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Kids and money

Parents want the best for their children. It is simply a natural instinct. It can also be very easy to say “yes” to financial requests even when your gut tells you to say “no,” especially if you can afford to say “yes.”

Before you know it, your children become teens and are on the cusp of embarking on the next stage of their life, which in many cases is some form of post-secondary education.

While not all children respond the same to the “money conversation” and there are different ways to talk about it, you have to start somewhere. “Talk With Our Kids About Money Day” provides a great opportunity to get the conversations started. Here’s my suggestion for how you can begin:

Sit down on an individual basis and work with them to create a monthly budget. This allows for a dose of reality of actual costs when not subsidized by Mom and Dad. Consider factors such as food, clothing and taxes, etc.

Pay them to save. I know at first blush that seems a little counter intuitive, but in our household we introduced a matching concept early on. Limits were put in place and matching occurs when savings goals were achieved. The younger they were, the lower the dollar amount. It was more about not spending than the reward. Ultimately, the reward was eliminated and yet surprisingly the savings still happened.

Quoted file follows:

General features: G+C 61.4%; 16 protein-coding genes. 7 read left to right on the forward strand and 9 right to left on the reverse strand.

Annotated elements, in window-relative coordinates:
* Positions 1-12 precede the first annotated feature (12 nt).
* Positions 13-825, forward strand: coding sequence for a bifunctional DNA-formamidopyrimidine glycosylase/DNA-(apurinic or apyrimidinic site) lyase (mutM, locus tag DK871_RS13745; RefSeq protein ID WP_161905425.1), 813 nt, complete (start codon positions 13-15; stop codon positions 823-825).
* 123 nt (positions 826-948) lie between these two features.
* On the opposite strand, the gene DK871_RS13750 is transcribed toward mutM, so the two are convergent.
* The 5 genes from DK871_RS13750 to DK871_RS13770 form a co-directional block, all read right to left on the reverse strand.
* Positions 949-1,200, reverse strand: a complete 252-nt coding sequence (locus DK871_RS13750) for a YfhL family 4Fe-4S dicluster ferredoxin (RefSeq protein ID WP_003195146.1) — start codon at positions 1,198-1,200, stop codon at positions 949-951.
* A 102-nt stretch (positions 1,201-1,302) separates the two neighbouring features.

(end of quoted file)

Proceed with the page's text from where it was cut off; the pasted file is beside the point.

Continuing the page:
Ask each child set their own savings goals. Encourage them to save for something that matters to them and gets them excited about saving. It will also allow them to experience the painful feeling of when that money is all gone, it is gone and the savings begin again. It was surprising to me how often something they thought they wanted in a given moment wasn’t the case even an hour later.

Teach them the art of being thrifty.

Teenagers who handle money responsibly tend to have that responsibility flow into other areas of their life. As a parent I’ve always believed I owed it to my children to talk and teach them about money. One of the best ways I’ve learned to teach accountability is to give responsibility. Shift the focus: If they spend their money unwisely they aren’t disappointing me – they are disappointing themselves.

Patti Lovett-Reid
BNN/Bloomberg

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